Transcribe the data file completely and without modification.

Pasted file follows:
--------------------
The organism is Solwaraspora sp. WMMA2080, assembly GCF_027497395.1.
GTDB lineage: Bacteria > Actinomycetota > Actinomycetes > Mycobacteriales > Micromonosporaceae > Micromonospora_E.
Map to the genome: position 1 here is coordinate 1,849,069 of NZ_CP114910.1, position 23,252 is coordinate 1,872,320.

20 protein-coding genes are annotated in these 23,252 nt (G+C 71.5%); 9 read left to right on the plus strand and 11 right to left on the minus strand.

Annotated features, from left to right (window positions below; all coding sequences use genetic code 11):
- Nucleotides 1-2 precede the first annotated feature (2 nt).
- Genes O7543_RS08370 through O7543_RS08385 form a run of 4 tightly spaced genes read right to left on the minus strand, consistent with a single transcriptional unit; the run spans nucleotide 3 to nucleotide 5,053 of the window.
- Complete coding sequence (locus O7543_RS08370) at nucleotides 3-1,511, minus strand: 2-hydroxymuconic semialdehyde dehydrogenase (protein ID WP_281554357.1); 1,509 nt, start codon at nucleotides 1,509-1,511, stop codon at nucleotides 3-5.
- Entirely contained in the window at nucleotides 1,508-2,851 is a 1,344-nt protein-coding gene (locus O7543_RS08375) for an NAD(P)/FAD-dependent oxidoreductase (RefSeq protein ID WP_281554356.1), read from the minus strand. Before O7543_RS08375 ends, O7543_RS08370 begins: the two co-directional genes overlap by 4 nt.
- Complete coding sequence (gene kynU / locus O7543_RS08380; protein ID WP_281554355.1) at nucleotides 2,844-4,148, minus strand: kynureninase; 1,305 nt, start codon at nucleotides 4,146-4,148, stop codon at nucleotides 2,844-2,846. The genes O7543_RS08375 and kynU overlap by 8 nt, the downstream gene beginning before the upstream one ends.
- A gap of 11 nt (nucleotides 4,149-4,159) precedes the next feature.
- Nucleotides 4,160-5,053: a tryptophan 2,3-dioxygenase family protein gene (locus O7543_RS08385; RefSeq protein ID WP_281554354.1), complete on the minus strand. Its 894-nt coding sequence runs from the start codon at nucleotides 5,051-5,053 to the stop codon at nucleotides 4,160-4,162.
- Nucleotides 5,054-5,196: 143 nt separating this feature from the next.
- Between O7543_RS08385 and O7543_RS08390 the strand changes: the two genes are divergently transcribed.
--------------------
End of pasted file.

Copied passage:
The organism is Solwaraspora sp. WMMA2080, assembly GCF_027497395.1.
GTDB lineage: Bacteria > Actinomycetota > Actinomycetes > Mycobacteriales > Micromonosporaceae > Micromonospora_E.
Map to the genome: position 1 here is coordinate 1,849,069 of NZ_CP114910.1, position 23,252 is coordinate 1,872,320.

20 protein-coding genes are annotated in these 23,252 nt (G+C 71.5%); 9 read left to right on the plus strand and 11 right to left on the minus strand.

Annotated features, from left to right (window positions below; all coding sequences use genetic code 11):
- Nucleotides 1-2 precede the first annotated feature (2 nt).
- Genes O7543_RS08370 through O7543_RS08385 form a run of 4 tightly spaced genes read right to left on the minus strand, consistent with a single transcriptional unit; the run spans nucleotide 3 to nucleotide 5,053 of the window.
- Complete coding sequence (locus O7543_RS08370) at nucleotides 3-1,511, minus strand: 2-hydroxymuconic semialdehyde dehydrogenase (protein ID WP_281554357.1); 1,509 nt, start codon at nucleotides 1,509-1,511, stop codon at nucleotides 3-5.
- Entirely contained in the window at nucleotides 1,508-2,851 is a 1,344-nt protein-coding gene (locus O7543_RS08375) for an NAD(P)/FAD-dependent oxidoreductase (RefSeq protein ID WP_281554356.1), read from the minus strand. Before O7543_RS08375 ends, O7543_RS08370 begins: the two co-directional genes overlap by 4 nt.
- Complete coding sequence (gene kynU / locus O7543_RS08380; protein ID WP_281554355.1) at nucleotides 2,844-4,148, minus strand: kynureninase; 1,305 nt, start codon at nucleotides 4,146-4,148, stop codon at nucleotides 2,844-2,846. The genes O7543_RS08375 and kynU overlap by 8 nt, the downstream gene beginning before the upstream one ends.
- A gap of 11 nt (nucleotides 4,149-4,159) precedes the next feature.
- Nucleotides 4,160-5,053: a tryptophan 2,3-dioxygenase family protein gene (locus O7543_RS08385; RefSeq protein ID WP_281554354.1), complete on the minus strand. Its 894-nt coding sequence runs from the start codon at nucleotides 5,051-5,053 to the stop codon at nucleotides 4,160-4,162.
- Nucleotides 5,054-5,196: 143 nt separating this feature from the next.
- Between O7543_RS08385 and O7543_RS08390 the strand changes: the two genes are divergently transcribed.